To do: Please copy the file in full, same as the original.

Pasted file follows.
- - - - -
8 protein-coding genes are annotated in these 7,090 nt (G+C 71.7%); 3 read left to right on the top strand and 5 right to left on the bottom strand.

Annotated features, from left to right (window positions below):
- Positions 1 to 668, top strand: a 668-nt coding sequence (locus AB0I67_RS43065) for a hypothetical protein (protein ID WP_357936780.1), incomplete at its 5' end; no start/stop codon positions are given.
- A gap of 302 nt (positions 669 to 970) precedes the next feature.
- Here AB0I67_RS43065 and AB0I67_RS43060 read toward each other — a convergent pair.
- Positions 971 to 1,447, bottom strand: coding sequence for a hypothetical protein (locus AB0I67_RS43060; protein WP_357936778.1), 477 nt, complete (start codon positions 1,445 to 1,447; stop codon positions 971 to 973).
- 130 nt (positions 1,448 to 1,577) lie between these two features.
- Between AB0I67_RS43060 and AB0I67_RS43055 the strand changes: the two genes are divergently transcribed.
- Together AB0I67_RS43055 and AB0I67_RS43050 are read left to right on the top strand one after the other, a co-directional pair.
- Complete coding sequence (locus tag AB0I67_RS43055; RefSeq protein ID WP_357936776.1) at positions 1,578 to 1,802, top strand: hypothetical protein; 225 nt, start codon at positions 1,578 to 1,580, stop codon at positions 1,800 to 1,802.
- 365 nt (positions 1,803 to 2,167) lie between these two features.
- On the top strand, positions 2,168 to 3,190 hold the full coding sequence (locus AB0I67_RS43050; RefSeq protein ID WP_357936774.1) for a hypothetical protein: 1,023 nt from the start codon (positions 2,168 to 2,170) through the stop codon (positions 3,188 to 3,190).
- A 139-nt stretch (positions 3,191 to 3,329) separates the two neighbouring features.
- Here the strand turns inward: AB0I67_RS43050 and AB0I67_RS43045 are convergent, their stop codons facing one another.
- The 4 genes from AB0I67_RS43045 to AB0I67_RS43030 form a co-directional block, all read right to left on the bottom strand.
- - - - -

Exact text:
8 protein-coding genes are annotated in these 7,090 nt (G+C 71.7%); 3 read left to right on the top strand and 5 right to left on the bottom strand.

Annotated features, from left to right (window positions below):
- Positions 1 to 668, top strand: a 668-nt coding sequence (locus AB0I67_RS43065) for a hypothetical protein (protein ID WP_357936780.1), incomplete at its 5' end; no start/stop codon positions are given.
- A gap of 302 nt (positions 669 to 970) precedes the next feature.
- Here AB0I67_RS43065 and AB0I67_RS43060 read toward each other — a convergent pair.
- Positions 971 to 1,447, bottom strand: coding sequence for a hypothetical protein (locus AB0I67_RS43060; protein WP_357936778.1), 477 nt, complete (start codon positions 1,445 to 1,447; stop codon positions 971 to 973).
- 130 nt (positions 1,448 to 1,577) lie between these two features.
- Between AB0I67_RS43060 and AB0I67_RS43055 the strand changes: the two genes are divergently transcribed.
- Together AB0I67_RS43055 and AB0I67_RS43050 are read left to right on the top strand one after the other, a co-directional pair.
- Complete coding sequence (locus tag AB0I67_RS43055; RefSeq protein ID WP_357936776.1) at positions 1,578 to 1,802, top strand: hypothetical protein; 225 nt, start codon at positions 1,578 to 1,580, stop codon at positions 1,800 to 1,802.
- 365 nt (positions 1,803 to 2,167) lie between these two features.
- On the top strand, positions 2,168 to 3,190 hold the full coding sequence (locus AB0I67_RS43050; RefSeq protein ID WP_357936774.1) for a hypothetical protein: 1,023 nt from the start codon (positions 2,168 to 2,170) through the stop codon (positions 3,188 to 3,190).
- A 139-nt stretch (positions 3,191 to 3,329) separates the two neighbouring features.
- Here the strand turns inward: AB0I67_RS43050 and AB0I67_RS43045 are convergent, their stop codons facing one another.
- The 4 genes from AB0I67_RS43045 to AB0I67_RS43030 form a co-directional block, all read right to left on the bottom strand.